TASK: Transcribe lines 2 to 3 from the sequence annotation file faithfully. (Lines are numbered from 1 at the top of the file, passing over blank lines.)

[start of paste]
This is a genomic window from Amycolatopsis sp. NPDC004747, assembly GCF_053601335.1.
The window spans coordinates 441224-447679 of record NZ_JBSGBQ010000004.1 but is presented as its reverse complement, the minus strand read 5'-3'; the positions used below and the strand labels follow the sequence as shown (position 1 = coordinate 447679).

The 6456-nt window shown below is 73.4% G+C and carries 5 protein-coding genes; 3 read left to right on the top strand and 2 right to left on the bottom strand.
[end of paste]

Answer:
The window spans coordinates 441224-447679 of record NZ_JBSGBQ010000004.1 but is presented as its reverse complement, the minus strand read 5'-3'; the positions used below and the strand labels follow the sequence as shown (position 1 = coordinate 447679).

The 6456-nt window shown below is 73.4% G+C and carries 5 protein-coding genes; 3 read left to right on the top strand and 2 right to left on the bottom strand.